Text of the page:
This chapter’s discussion of object perception emphasizes that vision and touch are intrinsically complementary. One is well suited to convey an object’s geometry and the other, its material.
For a quite different example of intermodal cooperation, consider a study about the perception of object shape by Newell et al. (2001). In the learning phase of the experiment, observers studied a set of Lego shapes, each fixed in a particular orientation, using vision or touch (see image below). In the recognition phase, previously studied shapes were presented, oriented either as they had been during the study phase or reversed 180 degrees, along with unstudied shapes. Again using vision or touch, the subjects were required to indicate whether each tested shape was old (previously studied) or new. Not surprisingly, people who studied and were tested in the same modality found it easier to recognize old shapes when the orientation did not change. But now for the surprise: for people who studied and were tested in different modalities—vision changed to touch, or vice versa—recognition was actually better when the studied shapes were reversed in orientation during the recognition phase! Why should this be? It turns out that the natural way to hold an object is thumbs in, fingers out, so that we learn more haptically about the back than the front. When an object that we viewed is then explored by touch, reversing it means the more effectively explored back surface matches what was accessible to vision. Thus, it would appear that two modalities might most efficiently process an object’s shape by a natural collaboration: vision for the front, touch for the back. You can try to replicate this experiment with a friend, if you own a Lego set!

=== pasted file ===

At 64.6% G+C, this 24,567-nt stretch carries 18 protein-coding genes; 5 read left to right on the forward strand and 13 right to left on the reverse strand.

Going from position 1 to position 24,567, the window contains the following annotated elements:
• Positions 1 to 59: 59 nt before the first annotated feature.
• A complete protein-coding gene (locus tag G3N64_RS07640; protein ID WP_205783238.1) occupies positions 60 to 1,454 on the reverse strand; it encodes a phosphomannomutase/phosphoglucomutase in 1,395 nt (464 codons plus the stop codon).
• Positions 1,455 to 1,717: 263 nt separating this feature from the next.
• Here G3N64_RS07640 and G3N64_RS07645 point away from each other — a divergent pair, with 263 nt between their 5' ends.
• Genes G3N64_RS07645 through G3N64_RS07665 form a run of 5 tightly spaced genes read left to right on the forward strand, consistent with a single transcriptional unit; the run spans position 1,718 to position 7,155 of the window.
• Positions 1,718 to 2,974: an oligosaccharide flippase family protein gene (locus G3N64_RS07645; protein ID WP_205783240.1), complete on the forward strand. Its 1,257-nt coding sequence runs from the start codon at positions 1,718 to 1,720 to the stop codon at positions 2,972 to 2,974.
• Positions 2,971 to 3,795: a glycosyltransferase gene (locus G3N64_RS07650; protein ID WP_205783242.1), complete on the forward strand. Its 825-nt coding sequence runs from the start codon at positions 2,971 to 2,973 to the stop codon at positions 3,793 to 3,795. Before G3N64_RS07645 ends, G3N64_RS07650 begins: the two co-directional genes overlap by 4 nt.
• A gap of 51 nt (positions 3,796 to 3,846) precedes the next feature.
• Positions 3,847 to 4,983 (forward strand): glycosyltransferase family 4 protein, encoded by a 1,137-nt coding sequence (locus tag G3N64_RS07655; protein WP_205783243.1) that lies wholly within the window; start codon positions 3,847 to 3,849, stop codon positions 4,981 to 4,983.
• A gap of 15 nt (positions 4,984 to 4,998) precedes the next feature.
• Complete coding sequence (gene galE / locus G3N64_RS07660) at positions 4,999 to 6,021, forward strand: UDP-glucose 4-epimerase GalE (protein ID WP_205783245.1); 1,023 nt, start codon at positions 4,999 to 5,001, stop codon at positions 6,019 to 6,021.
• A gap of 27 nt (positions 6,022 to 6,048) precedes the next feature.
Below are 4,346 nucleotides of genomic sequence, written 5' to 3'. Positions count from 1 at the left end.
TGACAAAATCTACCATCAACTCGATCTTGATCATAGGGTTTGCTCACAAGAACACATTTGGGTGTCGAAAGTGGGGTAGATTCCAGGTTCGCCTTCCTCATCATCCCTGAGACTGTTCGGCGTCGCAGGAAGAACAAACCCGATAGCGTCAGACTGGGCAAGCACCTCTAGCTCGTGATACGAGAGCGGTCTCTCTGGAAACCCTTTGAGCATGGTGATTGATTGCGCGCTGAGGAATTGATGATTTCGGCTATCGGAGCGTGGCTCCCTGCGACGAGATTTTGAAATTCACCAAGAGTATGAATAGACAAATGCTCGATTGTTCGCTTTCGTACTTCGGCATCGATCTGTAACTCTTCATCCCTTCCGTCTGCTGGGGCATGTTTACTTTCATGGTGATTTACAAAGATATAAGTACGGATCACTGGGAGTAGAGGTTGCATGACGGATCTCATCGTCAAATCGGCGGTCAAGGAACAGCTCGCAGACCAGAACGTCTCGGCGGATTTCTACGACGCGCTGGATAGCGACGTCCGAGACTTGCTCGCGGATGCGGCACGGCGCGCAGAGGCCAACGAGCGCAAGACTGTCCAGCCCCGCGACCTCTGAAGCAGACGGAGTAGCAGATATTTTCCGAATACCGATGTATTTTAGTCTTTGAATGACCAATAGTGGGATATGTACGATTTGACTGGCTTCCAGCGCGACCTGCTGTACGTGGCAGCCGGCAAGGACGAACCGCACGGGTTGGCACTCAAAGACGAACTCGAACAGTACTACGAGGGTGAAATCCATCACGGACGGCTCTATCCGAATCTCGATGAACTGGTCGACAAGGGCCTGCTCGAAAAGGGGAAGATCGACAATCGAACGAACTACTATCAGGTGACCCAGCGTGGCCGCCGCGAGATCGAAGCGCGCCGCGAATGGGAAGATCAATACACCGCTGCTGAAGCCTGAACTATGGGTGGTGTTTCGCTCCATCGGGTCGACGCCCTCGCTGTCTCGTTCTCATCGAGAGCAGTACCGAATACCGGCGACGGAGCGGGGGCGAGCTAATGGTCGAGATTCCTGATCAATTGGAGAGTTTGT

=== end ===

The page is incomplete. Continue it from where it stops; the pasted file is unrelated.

Newell, F. N., Ernst, M. O., Tjan, B. S., and Bülthoff, H. (2001). Viewpoint dependence in visual and haptic object recognition. Psychological Science 12: 37–42.